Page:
Like many families, Muwaffaq, his wife, daughter and son headed to the historic Hamidieh souk in the heart of Damascus to buy supplies before the term starts September 15.
"With the war drums beating in the United States, who knows what will happen? The schools could very well close," he says.
On Monday, the U.S. Congress is due to begin debating whether to approve President Barack Obama's calls for military intervention against Damascus over alleged chemical weapons attacks on August 21 said to have killed hundreds.
"Of course we are worried for the schools," says Nuhad, a 30-something mother of three wearing a white headscarf.
"It depends on the areas. For example, we live near a possible target in Damascus, so it's not very reassuring."
"Many parents are waiting for a strike. Others are already saying they won't send their children to school if things get worse," says Ahmed, a shopkeeper on Meskiya Street, as he arranges packets of felt-tip pens.
Since the war came to the suburbs around the capital, residents say they have been signing their children up for schools closer to their homes.
"Damascus has been on the edges of the war for two years now, but the fear is that the war spreads and the schools close," says Mahmud Subhiya, buying a packet of pencils for his son.
UNICEF says more than 3,000 schools (2,000 according to the Syrian authorities) have been destroyed since the beginning of the conflict in March 2011, and another 900 are occupied by families displaced by the fighting.
"In my class, there are now three people to every bench instead of two," says Lamis, a seven-year-old who has come to Hamidieh to buy a new pencil case.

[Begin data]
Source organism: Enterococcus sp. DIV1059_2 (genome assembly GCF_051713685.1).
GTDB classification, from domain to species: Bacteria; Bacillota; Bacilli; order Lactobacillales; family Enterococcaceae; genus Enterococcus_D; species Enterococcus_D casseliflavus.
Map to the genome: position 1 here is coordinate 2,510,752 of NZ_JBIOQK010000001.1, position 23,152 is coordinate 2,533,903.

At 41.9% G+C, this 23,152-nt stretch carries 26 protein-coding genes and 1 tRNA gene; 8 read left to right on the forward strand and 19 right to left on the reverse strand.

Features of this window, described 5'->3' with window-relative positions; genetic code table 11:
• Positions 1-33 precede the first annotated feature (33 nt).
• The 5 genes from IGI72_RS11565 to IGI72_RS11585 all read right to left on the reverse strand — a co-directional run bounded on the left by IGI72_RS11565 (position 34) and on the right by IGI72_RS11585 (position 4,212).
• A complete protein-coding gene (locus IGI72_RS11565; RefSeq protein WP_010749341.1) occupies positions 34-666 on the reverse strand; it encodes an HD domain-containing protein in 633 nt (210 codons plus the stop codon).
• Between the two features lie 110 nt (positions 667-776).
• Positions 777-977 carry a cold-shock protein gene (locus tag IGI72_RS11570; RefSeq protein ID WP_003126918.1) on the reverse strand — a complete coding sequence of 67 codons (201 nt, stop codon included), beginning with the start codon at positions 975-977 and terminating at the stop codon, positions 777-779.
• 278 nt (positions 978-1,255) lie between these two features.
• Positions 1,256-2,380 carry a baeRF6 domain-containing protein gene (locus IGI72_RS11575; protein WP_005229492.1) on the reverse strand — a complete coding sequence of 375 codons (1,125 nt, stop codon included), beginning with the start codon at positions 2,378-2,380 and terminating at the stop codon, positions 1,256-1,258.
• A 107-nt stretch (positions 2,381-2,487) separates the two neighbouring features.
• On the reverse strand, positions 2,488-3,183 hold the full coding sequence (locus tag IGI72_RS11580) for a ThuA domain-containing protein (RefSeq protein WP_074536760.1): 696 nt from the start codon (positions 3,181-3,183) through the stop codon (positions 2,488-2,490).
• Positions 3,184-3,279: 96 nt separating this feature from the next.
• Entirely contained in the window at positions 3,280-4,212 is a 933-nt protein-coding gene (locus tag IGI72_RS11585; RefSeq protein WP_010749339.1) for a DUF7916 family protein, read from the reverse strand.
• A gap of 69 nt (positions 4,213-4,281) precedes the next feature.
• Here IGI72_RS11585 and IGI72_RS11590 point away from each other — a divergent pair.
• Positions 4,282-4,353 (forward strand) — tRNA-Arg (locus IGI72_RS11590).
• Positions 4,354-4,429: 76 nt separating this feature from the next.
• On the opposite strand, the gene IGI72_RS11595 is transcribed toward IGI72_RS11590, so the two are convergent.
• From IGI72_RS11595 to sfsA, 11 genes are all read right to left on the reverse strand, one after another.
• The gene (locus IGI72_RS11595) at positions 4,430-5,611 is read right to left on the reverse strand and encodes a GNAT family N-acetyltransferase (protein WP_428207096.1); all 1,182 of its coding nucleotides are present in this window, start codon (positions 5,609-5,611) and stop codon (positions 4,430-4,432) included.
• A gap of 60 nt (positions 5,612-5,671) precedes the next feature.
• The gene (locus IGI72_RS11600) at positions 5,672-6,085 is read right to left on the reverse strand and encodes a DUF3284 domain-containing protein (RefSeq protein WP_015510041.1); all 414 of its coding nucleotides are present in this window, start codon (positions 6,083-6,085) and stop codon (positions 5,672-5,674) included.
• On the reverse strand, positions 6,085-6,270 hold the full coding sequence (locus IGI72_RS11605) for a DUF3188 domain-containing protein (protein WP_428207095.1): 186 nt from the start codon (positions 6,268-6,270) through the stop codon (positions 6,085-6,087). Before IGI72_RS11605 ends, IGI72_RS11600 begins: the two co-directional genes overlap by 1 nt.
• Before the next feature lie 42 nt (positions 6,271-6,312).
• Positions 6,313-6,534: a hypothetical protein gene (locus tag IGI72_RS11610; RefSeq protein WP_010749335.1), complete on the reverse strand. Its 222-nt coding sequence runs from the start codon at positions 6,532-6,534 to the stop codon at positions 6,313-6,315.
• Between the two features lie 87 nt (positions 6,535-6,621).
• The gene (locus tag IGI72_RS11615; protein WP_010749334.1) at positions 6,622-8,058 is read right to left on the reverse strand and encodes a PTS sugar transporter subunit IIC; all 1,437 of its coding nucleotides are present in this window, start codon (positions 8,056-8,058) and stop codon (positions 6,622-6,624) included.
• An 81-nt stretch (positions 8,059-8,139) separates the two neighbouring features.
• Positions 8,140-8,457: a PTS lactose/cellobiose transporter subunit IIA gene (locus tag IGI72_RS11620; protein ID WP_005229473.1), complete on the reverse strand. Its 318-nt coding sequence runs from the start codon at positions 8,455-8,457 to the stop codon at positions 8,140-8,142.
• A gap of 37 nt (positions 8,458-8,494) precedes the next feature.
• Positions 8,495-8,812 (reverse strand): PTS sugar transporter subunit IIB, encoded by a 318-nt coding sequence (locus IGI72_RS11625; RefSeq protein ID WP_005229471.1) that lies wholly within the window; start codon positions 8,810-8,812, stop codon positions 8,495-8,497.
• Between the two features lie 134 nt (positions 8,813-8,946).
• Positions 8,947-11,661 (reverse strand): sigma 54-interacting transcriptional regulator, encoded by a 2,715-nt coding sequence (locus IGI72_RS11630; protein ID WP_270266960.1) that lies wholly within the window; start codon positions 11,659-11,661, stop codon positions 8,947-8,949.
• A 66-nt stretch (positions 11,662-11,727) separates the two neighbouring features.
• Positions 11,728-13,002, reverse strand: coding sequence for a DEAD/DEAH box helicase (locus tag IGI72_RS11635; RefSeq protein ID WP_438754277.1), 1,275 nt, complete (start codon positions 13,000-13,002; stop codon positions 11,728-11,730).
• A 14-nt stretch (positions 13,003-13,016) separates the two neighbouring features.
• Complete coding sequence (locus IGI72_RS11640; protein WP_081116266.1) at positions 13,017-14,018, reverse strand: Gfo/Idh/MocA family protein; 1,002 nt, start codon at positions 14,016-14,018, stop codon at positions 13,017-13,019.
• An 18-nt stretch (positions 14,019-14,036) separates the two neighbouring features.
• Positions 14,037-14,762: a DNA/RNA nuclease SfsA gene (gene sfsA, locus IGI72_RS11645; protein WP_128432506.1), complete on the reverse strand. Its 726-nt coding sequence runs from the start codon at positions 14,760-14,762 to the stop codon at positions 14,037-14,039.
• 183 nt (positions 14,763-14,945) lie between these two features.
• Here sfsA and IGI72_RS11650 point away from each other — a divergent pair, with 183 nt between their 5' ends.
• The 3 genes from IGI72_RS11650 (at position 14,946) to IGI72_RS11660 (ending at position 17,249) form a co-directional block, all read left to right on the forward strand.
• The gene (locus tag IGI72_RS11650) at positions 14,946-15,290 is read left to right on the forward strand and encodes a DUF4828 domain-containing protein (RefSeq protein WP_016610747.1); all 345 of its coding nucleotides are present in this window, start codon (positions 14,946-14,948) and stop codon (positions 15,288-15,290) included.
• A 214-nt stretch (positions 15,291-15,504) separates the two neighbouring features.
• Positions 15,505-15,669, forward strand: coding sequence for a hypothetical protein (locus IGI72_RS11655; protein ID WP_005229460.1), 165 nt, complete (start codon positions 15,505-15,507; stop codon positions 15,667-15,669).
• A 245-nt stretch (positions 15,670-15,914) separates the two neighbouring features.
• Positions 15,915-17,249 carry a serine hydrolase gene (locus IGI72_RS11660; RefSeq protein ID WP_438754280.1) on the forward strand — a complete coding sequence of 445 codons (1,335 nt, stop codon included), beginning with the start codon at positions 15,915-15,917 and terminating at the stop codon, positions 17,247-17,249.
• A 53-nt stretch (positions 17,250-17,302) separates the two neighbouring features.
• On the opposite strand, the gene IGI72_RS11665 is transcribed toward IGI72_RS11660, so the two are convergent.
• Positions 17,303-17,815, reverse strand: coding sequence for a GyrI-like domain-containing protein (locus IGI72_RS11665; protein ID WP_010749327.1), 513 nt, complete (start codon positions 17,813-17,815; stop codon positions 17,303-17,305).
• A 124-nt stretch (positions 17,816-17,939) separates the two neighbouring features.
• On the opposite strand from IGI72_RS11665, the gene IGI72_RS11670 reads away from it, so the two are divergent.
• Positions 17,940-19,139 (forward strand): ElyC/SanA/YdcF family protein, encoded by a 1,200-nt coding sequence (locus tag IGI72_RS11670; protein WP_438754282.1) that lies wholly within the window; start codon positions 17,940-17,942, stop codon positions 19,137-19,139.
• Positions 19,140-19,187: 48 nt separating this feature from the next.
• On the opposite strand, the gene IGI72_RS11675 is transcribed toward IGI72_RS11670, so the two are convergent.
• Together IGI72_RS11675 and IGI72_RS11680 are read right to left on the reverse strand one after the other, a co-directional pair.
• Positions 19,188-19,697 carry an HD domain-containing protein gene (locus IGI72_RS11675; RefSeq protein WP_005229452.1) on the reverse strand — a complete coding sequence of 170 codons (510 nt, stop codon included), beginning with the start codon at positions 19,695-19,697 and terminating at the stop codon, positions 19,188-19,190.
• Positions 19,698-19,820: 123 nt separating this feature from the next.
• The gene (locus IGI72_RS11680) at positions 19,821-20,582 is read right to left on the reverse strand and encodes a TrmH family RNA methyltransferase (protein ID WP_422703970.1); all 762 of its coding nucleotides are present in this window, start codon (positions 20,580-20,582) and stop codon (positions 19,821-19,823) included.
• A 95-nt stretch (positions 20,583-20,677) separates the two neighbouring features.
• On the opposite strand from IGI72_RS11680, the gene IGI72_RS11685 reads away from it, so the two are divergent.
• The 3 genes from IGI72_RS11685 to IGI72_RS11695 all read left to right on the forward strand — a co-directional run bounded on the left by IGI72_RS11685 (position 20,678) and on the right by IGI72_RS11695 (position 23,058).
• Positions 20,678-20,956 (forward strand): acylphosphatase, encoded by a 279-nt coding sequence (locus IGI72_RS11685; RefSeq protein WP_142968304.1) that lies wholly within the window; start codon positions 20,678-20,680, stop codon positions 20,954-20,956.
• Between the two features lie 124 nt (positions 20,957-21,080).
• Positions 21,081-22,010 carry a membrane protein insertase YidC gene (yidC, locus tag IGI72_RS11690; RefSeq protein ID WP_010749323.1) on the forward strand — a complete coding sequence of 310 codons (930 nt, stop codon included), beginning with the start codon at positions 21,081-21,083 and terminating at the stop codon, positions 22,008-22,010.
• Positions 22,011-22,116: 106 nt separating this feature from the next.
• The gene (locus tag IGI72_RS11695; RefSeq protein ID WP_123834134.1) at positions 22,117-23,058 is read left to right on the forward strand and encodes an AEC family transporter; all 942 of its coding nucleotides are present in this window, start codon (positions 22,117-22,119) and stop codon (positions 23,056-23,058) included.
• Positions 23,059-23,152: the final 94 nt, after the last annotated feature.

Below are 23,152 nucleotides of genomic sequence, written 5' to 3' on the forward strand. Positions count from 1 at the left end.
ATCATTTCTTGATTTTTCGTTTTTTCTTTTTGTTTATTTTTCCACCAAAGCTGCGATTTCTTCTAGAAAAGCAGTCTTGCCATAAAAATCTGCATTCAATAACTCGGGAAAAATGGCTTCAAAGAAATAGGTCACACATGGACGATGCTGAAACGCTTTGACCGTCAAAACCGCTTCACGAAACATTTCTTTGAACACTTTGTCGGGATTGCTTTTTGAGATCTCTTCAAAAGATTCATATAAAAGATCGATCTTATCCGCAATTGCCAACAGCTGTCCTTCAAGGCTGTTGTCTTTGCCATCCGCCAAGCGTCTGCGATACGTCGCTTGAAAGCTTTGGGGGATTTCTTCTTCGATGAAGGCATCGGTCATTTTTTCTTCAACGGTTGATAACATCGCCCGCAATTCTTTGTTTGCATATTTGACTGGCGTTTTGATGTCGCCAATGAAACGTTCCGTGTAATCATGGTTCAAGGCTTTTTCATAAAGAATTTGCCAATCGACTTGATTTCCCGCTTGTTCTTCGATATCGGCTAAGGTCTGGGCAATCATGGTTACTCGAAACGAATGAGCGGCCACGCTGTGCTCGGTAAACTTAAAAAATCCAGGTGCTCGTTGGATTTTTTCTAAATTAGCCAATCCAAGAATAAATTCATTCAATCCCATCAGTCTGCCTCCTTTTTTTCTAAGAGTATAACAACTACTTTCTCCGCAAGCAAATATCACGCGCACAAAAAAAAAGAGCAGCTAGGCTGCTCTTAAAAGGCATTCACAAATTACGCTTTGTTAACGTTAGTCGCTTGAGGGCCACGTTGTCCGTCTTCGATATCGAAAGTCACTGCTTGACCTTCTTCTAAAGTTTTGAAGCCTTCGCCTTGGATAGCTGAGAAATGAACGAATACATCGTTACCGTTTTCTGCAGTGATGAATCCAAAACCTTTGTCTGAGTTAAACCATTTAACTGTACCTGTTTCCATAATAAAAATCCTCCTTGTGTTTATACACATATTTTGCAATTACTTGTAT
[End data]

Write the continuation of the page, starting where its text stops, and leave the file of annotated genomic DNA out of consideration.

"And the teachers who come from far away are late sometimes," she adds mischievously.
Deputy Education Minister Farah al-Motlaq told AFP that orders have been given to "welcome all displaced children in the schools of Damascus".
Stressing the need to "distance education from the crisis", he said no special measures had been taken for schools in the face of possible US air strikes.
The ministry has also told teachers not to be too harsh with pupils about school uniforms and supplies because of price hikes.
In the souk's maze of shop-lined alleyways, families flock in search of bargains after a year that has seen the cost of many goods skyrocket.
Salma, browsing for school supplies, admits she is struggling. "I still haven't bought anything for my daughter. I am just looking, it's unaffordable," she says, glaring at a vendor who remains unmoved.
"Not our fault," he snaps.
"It's robbery," adds another shopper.
"Prices have quadrupled," says Ahmed, the Meskiya Street shopkeeper.